The Business Side Of Law: Travis Krepelka Of Hoover Krepelka On 5 Things You Need To Create Or Lead A Successful Law Firm

An Interview With Eric Pines

Eric L. Pines
Authority Magazine


Know that you are better than your competitors, and act accordingly. You do not have to beg for business. You deserve the business. Act like it. Clients will notice and feel that and respond to it.

Law school primarily prepares lawyers for the practice of law. But leading or starting a law firm requires so much more than that. It requires the entrepreneurial skills that any CEO would need to run a business; How to manage personnel, how to hire and fire, how to generate leads, how to advertise, how to manage finances, etc. On the business side of law, what does an attorney need to know to create a successful and thriving law practice? To address these questions, we are talking to successful law firm principals who can share stories and insights from their experience about the “5 Things You Need To Create Or Lead A Successful Law Firm”.

As a part of this series, we had the pleasure of interviewing Travis Krepelka.

Travis Krepelka specializes in all aspects of family law matters, such as property division, characterization, allocation, and valuation; reimbursement claims; spousal support; child support; breaches of fiduciary duty; business valuations; real property valuations and claims; post-judgment matters; enforcement of California orders, out-of-state orders, and international orders; contempt actions; all aspects of child custody and visitation; domestic violence issues; and prenuptial and post-nuptial agreements. He is seasoned in working closely with experts such as forensic CPAs, real estate appraisers, and child custody evaluators. He is a skilled litigator, handling numerous contested Family Law Trials of varying lengths. In May 2013, Travis Krepelka earned the prestigious status of Certified Family Law Specialist, an honor by the California State Bar bestowed upon only approximately 10% of family law attorneys. In 2012, Mr. Krepelka won the Avvo Clients’ Choice Award and has been accepted to the list of Northern California Super Lawyers 2018, 2019, 2020, 2021, and 2022.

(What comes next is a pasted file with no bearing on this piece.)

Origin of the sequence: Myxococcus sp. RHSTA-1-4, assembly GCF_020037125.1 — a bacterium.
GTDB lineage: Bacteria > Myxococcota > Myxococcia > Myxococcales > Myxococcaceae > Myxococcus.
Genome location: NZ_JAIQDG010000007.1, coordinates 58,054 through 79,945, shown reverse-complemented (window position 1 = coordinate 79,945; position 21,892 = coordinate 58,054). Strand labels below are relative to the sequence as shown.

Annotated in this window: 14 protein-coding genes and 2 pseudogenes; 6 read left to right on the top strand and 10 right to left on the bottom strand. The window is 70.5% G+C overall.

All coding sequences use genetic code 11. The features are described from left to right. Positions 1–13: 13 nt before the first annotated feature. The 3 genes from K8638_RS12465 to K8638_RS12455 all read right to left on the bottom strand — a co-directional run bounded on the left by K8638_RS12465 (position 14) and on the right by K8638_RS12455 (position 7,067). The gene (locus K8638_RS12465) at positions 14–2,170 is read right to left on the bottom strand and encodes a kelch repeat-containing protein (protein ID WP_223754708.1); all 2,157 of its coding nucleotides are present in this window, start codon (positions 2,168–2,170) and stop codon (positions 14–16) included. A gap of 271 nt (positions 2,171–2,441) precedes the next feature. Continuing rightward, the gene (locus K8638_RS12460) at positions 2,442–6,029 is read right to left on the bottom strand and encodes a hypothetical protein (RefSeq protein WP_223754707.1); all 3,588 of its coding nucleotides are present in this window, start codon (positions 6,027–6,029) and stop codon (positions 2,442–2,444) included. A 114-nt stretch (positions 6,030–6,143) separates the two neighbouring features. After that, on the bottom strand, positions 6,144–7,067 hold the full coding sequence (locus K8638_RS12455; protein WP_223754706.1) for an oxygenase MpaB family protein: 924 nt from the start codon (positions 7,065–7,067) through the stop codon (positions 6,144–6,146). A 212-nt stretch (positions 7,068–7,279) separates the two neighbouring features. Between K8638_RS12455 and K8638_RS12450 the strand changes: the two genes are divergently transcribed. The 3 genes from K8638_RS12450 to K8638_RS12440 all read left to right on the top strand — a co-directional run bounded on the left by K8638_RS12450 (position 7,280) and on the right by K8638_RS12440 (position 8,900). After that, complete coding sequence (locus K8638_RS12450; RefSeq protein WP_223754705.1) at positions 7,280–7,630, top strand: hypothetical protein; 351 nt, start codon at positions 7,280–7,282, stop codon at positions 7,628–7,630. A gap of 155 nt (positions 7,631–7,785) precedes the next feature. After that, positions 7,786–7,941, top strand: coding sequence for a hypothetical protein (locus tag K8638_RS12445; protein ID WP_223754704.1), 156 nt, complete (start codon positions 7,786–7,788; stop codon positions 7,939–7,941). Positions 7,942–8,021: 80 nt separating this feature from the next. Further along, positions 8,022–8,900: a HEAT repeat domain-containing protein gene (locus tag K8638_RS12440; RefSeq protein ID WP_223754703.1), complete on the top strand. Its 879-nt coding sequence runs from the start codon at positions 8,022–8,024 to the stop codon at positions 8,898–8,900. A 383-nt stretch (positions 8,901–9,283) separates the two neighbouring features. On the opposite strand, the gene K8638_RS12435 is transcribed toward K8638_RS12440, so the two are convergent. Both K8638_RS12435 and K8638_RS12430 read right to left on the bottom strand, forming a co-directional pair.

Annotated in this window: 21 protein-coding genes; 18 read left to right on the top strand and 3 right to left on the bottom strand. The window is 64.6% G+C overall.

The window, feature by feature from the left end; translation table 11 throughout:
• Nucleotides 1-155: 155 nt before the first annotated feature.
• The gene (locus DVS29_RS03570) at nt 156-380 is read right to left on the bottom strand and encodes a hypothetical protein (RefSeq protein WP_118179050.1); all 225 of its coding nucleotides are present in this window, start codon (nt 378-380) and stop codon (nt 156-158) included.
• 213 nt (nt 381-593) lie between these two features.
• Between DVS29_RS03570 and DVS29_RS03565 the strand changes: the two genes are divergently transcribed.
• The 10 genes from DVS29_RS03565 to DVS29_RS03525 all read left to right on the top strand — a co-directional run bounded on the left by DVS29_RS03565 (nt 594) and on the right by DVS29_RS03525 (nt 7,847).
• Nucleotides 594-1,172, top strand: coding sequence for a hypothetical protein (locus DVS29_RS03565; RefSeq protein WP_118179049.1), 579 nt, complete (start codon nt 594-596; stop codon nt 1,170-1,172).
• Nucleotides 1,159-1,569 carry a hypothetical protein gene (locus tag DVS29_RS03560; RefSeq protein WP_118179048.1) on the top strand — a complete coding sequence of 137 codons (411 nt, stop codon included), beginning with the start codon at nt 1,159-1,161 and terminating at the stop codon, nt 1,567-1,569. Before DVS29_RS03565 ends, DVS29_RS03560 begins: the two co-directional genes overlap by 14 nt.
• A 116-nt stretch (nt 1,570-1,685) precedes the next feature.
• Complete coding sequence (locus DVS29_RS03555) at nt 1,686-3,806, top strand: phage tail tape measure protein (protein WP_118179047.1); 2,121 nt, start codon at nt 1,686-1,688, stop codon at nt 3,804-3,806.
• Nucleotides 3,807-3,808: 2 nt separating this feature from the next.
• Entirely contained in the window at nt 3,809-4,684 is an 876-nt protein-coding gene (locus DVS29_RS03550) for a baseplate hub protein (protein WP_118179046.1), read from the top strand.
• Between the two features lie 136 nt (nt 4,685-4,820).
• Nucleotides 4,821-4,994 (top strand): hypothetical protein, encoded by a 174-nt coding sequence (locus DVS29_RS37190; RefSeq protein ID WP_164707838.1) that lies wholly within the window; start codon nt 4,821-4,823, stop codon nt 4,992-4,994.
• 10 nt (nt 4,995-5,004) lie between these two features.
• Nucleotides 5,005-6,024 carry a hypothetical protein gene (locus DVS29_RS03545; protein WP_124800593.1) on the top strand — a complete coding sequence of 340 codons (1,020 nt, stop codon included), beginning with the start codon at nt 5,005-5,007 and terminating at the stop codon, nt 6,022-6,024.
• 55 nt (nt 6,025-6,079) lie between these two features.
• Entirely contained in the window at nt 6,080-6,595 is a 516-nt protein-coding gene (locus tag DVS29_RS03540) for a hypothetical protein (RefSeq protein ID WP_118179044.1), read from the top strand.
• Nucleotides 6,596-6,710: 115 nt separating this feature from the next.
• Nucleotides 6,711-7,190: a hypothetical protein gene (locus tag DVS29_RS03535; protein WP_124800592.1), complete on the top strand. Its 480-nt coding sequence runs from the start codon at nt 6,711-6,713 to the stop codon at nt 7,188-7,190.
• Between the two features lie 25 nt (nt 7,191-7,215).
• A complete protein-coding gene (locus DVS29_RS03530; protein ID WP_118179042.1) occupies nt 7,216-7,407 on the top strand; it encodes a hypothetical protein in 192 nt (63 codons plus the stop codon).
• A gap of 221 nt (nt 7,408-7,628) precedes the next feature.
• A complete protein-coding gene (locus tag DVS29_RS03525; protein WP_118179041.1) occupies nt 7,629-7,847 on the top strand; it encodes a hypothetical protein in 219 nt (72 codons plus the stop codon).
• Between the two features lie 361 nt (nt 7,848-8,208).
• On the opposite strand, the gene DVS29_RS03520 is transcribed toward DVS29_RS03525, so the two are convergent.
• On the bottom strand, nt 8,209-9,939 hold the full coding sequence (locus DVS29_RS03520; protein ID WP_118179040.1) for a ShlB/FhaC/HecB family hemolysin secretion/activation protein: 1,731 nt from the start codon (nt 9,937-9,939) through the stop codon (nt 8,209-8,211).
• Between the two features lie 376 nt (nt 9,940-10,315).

Thank you so much for joining us in this interview series! Before we dive in, our readers would love to “get to know you” a bit better. Can you tell us a bit about your ‘backstory’ and how you ended up where you are? Specifically, we’d love to hear the story of how you began to lead your practice.

I was raised with what I think has become an old-fashioned work ethic — show up early, stay late, and deliver more than they expect. I combined that hard work with a desire to make the firm in which I was working better. I worked within the system, while also pushing for it to grow and expand. My timing was fortunate enough that I was there at the same time and aligned with my now-partner James Hoover, who worked with the same principles. In time (about 9 years), we ended up taking over the family law firm in which we were working, and from 2013 onward it has been Hoover Krepelka, LLP.

Who has been your biggest mentor? What was the most valuable lesson you learned from them?

My dad. So much I’ve learned from him. The importance of working for yourself. The importance of listening to all the smarter people around you. The reality that you have to spend money to make money. Probably the biggest of all — sticking it out. Don’t cut and run when things get tough — in any situation, personal or professional. Stick it out.

Can you share a story about one of your greatest struggles? Can you share what you did to overcome it?